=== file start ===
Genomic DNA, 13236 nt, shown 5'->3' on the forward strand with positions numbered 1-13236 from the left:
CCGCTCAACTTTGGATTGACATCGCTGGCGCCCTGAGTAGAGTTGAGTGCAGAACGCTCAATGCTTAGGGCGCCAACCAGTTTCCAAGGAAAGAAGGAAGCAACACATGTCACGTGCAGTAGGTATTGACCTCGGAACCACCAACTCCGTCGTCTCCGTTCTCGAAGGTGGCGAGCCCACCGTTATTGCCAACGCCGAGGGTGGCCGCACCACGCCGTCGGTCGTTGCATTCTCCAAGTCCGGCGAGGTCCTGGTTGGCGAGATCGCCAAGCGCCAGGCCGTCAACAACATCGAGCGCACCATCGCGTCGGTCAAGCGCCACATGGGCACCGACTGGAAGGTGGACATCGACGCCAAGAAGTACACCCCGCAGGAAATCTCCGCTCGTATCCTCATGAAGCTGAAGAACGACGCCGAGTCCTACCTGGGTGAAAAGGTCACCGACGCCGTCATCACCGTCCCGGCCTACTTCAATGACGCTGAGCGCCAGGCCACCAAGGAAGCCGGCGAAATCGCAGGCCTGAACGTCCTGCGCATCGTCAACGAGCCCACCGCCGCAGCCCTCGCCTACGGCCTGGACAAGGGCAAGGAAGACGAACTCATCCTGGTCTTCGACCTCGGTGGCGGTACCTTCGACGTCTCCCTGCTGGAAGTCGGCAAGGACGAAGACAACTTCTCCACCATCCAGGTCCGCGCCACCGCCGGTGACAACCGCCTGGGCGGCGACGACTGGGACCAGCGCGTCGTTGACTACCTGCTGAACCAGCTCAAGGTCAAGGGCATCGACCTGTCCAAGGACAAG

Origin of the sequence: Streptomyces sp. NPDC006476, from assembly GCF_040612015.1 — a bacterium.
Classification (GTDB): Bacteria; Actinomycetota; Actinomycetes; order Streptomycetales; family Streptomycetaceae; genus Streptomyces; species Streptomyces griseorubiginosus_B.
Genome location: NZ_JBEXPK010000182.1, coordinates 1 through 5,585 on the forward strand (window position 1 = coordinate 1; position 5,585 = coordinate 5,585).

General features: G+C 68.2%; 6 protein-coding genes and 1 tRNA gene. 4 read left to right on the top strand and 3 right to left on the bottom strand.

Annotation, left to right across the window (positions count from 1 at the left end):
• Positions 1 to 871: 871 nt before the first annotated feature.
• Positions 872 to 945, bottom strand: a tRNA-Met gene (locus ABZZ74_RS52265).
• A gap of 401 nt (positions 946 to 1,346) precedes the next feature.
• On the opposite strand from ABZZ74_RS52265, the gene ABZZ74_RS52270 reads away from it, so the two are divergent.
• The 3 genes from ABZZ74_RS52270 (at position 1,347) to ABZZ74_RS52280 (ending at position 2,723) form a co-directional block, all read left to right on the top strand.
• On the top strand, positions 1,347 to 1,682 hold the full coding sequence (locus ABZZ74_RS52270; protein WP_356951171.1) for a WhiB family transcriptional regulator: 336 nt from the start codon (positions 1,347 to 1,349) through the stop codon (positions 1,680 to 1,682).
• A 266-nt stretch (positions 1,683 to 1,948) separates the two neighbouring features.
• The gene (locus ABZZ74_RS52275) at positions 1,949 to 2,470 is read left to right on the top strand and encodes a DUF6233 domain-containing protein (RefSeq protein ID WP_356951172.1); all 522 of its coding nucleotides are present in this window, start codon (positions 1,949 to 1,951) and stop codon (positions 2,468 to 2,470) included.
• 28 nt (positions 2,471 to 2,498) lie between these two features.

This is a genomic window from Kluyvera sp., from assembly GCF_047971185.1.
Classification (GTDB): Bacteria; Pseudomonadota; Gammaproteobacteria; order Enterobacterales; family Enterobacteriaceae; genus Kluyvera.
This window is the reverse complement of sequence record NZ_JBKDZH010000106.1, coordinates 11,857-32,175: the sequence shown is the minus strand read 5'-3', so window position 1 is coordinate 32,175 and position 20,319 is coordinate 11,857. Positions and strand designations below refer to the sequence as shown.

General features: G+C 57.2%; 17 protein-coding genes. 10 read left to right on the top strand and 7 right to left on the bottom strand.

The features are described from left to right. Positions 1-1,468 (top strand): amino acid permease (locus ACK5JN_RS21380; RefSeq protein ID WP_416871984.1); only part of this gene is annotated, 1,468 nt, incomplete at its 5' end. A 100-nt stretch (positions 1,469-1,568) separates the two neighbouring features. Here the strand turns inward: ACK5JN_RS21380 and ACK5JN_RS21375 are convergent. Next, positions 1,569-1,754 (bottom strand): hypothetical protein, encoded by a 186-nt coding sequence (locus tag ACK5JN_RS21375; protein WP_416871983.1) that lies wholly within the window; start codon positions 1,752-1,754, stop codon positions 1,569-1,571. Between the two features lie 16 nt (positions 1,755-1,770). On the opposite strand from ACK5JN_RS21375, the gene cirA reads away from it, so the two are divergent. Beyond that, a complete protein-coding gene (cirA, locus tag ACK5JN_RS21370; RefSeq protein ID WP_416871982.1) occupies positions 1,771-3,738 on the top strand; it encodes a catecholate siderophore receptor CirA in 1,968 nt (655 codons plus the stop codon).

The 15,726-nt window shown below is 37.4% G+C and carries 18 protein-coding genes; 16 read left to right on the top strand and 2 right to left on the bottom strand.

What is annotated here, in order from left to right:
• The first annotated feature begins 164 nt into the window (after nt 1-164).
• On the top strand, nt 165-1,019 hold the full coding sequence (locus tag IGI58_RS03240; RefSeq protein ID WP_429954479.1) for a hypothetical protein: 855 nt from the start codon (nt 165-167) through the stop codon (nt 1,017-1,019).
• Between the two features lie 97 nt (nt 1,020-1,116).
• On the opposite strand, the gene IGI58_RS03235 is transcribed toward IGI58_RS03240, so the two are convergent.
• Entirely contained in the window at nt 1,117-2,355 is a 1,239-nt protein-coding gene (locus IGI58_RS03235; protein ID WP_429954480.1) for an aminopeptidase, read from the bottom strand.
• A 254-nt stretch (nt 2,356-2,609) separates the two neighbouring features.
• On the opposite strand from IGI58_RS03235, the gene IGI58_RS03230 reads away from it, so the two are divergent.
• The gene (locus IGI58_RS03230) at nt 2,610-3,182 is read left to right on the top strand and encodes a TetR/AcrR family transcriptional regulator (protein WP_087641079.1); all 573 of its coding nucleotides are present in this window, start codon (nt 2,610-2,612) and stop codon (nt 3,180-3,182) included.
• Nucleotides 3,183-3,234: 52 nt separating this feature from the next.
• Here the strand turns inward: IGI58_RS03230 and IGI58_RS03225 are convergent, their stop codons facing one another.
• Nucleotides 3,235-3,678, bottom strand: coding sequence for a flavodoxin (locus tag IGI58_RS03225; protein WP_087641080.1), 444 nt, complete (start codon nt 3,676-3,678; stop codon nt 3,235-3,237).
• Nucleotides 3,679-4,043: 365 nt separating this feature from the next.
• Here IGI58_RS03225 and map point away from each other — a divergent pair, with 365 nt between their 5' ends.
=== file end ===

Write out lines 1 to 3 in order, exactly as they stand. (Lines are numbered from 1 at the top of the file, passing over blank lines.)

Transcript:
Genomic DNA, 13236 nt, shown 5'->3' on the forward strand with positions numbered 1-13236 from the left:
CCGCTCAACTTTGGATTGACATCGCTGGCGCCCTGAGTAGAGTTGAGTGCAGAACGCTCAATGCTTAGGGCGCCAACCAGTTTCCAAGGAAAGAAGGAAGCAACACATGTCACGTGCAGTAGGTATTGACCTCGGAACCACCAACTCCGTCGTCTCCGTTCTCGAAGGTGGCGAGCCCACCGTTATTGCCAACGCCGAGGGTGGCCGCACCACGCCGTCGGTCGTTGCATTCTCCAAGTCCGGCGAGGTCCTGGTTGGCGAGATCGCCAAGCGCCAGGCCGTCAACAACATCGAGCGCACCATCGCGTCGGTCAAGCGCCACATGGGCACCGACTGGAAGGTGGACATCGACGCCAAGAAGTACACCCCGCAGGAAATCTCCGCTCGTATCCTCATGAAGCTGAAGAACGACGCCGAGTCCTACCTGGGTGAAAAGGTCACCGACGCCGTCATCACCGTCCCGGCCTACTTCAATGACGCTGAGCGCCAGGCCACCAAGGAAGCCGGCGAAATCGCAGGCCTGAACGTCCTGCGCATCGTCAACGAGCCCACCGCCGCAGCCCTCGCCTACGGCCTGGACAAGGGCAAGGAAGACGAACTCATCCTGGTCTTCGACCTCGGTGGCGGTACCTTCGACGTCTCCCTGCTGGAAGTCGGCAAGGACGAAGACAACTTCTCCACCATCCAGGTCCGCGCCACCGCCGGTGACAACCGCCTGGGCGGCGACGACTGGGACCAGCGCGTCGTTGACTACCTGCTGAACCAGCTCAAGGTCAAGGGCATCGACCTGTCCAAGGACAAG

Origin of the sequence: Streptomyces sp. NPDC006476, from assembly GCF_040612015.1 — a bacterium.